U.S. Sen. David Vitter says his office is drafting a bill to strengthen national shrimp inspection laws, ban tainted imports and create stiffer penalties for improper labeling. Vitter, R-Metairie, recently announced his plans to the Louisiana Shrimp Task Force, which was created earlier this year by Gov. Bobby Jindal to help the industry overcome challenges such as low dockside prices and foreign competition. Until recently, the task force has focused on pushing state-level legislation, which includes making itself permanent, increasing the shrimp excise tax for marketing efforts and creating a new program that would certify Louisiana shrimp. Such ideas could be up for debate when state lawmakers convene in the spring. Representatives from the office of U.S. Sen. Mary Landrieu, D-New Orleans, told task force members they're prepared to work hand-in-hand with Vitter's team.
Vitter says the first priority should be a stand-alone bill that would increase inspections on all foreign-shipped seafood and hold importers to the same standards domestic suppliers have to face; ban counties with histories of supplying tainted shrimp from selling their goods in the United States and strengthen penalties for mislabeling. Vitter says the bill is still in the "conceptual stages" and he isn't sure how it will fare, but one possible tactic is to add its provisions to a larger food-safety bill the Senate is expected to take up next year. "We want to beef it up in regards to shrimp issues," Vitter says of the Senate. State Agriculture Commissioner Mike Strain, a task force member, offered an idea Vitter seemed to like: having state inspection officials enter into a cooperative endeavor agreement with the federal government to help inspect seafood, like the agreement that already exists on beef and poultry. "We understand that customs officials are inspecting less than 1 percent of the containers right now," Strain says.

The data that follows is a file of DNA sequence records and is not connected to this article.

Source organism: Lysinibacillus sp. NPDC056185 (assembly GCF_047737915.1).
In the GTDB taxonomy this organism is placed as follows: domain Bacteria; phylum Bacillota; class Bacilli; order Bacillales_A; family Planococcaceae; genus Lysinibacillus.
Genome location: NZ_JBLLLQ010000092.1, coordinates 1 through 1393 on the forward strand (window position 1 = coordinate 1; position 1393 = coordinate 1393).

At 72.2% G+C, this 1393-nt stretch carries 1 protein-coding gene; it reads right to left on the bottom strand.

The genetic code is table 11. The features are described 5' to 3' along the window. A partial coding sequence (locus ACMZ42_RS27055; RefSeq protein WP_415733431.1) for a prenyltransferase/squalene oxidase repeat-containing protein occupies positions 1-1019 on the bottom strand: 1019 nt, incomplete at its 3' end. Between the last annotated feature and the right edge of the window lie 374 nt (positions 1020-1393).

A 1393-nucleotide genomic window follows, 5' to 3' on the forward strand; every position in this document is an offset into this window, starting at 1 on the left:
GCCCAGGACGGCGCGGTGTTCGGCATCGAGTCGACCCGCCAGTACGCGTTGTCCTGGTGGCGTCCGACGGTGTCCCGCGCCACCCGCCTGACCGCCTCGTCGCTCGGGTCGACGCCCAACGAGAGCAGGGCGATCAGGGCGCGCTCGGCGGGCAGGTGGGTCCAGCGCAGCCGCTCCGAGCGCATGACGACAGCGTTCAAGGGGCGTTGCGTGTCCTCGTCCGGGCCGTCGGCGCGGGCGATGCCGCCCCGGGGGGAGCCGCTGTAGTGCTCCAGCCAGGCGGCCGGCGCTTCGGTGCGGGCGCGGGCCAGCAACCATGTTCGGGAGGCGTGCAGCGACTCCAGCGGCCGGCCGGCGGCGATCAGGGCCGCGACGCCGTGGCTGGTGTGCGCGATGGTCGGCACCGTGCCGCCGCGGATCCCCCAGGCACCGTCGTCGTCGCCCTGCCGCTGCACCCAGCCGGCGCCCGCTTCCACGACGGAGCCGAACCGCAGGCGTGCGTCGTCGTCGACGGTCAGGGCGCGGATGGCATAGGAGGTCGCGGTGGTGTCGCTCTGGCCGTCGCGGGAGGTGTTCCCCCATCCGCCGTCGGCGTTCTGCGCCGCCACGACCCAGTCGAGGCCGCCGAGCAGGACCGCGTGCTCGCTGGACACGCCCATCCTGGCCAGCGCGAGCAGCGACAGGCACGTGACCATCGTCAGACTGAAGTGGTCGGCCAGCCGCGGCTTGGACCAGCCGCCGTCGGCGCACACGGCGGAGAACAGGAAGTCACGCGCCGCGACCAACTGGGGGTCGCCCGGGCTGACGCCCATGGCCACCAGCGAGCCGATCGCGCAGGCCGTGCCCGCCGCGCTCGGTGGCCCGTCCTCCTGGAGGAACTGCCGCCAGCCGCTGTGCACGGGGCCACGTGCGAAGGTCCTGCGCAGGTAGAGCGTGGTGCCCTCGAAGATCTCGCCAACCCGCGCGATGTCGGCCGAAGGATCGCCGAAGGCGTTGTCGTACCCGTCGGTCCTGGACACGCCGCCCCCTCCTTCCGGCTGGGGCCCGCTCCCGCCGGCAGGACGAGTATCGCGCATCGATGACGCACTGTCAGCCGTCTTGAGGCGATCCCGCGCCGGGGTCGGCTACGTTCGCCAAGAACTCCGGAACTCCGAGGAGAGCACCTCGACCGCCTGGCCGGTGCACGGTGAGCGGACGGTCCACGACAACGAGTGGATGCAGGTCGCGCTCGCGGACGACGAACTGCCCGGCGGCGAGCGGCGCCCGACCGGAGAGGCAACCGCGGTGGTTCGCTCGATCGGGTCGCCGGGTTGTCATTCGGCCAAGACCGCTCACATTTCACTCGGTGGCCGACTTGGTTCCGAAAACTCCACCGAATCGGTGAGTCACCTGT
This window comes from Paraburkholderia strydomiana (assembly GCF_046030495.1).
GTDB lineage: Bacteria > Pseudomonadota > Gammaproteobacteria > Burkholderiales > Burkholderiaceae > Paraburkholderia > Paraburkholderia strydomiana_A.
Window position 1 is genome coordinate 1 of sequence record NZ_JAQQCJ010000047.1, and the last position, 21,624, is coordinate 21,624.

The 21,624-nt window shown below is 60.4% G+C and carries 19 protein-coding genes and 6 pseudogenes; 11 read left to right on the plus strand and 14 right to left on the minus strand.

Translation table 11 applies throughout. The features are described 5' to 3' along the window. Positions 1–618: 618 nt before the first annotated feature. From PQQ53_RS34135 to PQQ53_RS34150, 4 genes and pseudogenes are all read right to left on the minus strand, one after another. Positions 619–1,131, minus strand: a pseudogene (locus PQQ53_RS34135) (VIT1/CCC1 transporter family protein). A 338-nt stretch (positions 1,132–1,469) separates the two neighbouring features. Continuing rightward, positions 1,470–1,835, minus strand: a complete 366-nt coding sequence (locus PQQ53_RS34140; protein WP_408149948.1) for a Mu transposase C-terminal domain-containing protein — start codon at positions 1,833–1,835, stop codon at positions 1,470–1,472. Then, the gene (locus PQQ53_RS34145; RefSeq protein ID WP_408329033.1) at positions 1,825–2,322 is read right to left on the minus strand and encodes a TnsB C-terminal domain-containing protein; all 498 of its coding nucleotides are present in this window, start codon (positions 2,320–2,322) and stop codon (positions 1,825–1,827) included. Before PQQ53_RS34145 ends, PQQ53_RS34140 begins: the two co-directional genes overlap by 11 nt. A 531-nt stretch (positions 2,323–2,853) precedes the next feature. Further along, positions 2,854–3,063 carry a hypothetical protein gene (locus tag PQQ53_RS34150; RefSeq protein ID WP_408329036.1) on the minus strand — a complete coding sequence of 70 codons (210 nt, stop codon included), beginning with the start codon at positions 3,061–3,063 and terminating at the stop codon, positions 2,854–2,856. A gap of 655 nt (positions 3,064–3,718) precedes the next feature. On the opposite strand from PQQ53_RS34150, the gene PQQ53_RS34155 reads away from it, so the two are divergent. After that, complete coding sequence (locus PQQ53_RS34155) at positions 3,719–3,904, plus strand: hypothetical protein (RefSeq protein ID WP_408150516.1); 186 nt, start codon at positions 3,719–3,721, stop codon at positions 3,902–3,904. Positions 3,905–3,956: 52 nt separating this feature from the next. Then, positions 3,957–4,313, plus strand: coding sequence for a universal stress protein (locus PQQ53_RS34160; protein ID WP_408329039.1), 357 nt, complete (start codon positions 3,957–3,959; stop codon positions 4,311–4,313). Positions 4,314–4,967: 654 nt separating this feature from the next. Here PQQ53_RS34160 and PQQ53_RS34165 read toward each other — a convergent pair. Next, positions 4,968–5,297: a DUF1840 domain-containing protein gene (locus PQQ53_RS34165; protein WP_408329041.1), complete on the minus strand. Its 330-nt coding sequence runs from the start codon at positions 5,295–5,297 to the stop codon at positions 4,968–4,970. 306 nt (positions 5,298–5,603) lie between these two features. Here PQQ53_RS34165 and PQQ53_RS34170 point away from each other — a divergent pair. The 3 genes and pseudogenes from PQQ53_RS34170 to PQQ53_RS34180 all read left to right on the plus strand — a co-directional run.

In February, President Barack Obama's administration will consider whether the anti-dumping orders placed on the shrimp industries of five foreign nations should remain to protect the fishermen and processors back at home. In 2005, the U.S. International Trade Commission placed anti-dumping orders on shrimp from Brazil, India, Vietnam, China and Thailand because it found those countries were importing a product at a price below the cost of production.
Before that battle begins, the feds are considering settling with importers from Thailand on $120 million in back tariffs. That decision could allow Thailand to escape future tariffs, depending on negotiations. Task force members asked for help from the delegation on that matter as well. "If they're able to settle, then every other country will try to come in and do the same thing, and there will be no tariffs at all," says Danny Babin, who represents processors on the task force. "I mean, they have the worst record out there with child labor and we're going to settle with them?" — Alford